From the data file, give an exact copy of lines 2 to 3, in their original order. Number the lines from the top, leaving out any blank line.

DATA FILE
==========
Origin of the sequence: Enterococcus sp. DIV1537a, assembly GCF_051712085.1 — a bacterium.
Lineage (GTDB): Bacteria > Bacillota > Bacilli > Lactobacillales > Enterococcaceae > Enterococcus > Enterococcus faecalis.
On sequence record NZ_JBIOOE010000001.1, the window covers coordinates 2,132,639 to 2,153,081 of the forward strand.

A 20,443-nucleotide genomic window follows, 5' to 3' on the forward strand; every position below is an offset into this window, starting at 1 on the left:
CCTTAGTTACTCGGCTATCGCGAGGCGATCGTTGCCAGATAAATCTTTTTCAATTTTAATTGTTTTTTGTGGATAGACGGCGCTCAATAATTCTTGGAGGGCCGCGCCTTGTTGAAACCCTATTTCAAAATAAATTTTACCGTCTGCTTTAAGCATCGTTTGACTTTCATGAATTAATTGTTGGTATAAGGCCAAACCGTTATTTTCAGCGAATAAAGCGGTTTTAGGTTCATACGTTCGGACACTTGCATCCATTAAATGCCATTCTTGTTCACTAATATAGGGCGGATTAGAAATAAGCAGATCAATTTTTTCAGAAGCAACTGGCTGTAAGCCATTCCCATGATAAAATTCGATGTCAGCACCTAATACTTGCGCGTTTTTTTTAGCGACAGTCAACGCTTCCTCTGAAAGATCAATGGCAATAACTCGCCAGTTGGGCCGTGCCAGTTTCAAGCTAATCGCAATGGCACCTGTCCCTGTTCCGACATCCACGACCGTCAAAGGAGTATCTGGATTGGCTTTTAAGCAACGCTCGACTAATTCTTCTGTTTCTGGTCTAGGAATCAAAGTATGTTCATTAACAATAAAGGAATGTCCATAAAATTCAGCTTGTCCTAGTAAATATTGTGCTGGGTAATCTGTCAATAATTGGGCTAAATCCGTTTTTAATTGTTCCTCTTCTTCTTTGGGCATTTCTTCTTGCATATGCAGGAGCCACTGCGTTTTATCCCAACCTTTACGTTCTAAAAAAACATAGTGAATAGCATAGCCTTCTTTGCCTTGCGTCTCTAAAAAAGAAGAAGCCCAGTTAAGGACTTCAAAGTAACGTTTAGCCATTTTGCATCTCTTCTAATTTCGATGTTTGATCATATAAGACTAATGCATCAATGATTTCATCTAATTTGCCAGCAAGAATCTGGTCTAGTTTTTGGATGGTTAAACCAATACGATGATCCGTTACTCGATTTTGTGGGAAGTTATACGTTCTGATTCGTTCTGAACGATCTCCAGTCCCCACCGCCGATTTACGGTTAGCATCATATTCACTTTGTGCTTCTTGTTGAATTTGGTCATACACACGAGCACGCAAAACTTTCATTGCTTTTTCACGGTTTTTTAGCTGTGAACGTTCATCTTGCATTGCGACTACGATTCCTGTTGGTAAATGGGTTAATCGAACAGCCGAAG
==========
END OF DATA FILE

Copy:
Lineage (GTDB): Bacteria > Bacillota > Bacilli > Lactobacillales > Enterococcaceae > Enterococcus > Enterococcus faecalis.
On sequence record NZ_JBIOOE010000001.1, the window covers coordinates 2,132,639 to 2,153,081 of the forward strand.